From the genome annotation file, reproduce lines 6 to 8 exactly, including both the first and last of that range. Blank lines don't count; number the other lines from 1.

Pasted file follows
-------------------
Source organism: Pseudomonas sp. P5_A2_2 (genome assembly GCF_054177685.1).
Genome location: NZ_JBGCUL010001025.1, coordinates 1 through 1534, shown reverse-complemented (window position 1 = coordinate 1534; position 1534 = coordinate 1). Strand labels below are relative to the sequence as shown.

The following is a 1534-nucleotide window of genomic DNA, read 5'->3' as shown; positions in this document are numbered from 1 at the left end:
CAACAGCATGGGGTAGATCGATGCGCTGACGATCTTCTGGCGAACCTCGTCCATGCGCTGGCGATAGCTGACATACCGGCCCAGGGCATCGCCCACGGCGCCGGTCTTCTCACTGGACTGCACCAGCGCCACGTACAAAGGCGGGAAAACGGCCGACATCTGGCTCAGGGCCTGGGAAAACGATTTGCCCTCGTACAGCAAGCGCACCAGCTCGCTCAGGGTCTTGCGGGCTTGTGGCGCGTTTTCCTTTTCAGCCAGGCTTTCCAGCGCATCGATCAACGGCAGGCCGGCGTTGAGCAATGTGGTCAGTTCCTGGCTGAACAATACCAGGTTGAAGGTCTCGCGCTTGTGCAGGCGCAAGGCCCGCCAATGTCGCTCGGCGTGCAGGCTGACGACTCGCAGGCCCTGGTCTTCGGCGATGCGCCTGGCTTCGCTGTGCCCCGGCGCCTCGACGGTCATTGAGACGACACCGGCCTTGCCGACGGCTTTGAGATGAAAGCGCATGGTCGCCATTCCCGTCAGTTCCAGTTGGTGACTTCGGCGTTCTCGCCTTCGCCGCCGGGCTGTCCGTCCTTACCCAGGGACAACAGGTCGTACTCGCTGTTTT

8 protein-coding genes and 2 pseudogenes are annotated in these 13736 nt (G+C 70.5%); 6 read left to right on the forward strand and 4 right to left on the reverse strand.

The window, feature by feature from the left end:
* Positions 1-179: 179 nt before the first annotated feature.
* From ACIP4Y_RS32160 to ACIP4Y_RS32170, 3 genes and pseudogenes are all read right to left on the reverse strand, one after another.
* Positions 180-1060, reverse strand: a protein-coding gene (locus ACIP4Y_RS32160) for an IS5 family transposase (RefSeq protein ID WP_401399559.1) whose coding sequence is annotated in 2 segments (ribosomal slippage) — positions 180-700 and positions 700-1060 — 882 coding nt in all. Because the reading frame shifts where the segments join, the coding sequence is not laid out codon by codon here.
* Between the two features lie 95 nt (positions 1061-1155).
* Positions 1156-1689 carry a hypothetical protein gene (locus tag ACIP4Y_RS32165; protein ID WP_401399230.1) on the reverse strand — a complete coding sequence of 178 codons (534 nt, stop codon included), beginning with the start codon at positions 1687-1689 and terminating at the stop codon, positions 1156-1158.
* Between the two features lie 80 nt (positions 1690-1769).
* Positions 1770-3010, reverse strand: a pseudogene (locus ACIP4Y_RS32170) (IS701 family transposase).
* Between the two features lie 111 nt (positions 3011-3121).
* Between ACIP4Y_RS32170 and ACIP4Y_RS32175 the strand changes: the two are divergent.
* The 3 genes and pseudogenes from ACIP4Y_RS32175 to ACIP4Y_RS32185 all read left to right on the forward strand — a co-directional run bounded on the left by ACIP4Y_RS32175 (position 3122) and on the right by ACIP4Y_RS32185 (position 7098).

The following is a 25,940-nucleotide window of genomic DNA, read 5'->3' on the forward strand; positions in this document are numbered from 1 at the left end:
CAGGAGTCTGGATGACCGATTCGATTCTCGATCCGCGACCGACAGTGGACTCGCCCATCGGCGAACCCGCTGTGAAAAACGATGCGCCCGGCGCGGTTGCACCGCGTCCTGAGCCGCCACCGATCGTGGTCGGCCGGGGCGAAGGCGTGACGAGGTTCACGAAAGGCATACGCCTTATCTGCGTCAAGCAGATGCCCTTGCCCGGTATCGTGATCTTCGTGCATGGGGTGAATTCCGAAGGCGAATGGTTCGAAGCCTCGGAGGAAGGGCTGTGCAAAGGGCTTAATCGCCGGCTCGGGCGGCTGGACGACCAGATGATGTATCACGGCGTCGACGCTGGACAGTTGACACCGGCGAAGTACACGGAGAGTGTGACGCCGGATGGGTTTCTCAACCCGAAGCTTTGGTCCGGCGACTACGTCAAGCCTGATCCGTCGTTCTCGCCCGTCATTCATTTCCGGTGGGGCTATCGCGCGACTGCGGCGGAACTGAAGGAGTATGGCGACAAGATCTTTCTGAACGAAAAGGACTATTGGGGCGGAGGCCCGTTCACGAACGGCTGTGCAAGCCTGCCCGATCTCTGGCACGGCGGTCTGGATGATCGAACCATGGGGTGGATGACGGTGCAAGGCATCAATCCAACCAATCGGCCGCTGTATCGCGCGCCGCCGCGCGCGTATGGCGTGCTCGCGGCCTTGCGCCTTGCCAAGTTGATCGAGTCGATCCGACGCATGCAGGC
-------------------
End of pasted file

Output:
The window, feature by feature from the left end:
* Positions 1-179: 179 nt before the first annotated feature.
* From ACIP4Y_RS32160 to ACIP4Y_RS32170, 3 genes and pseudogenes are all read right to left on the reverse strand, one after another.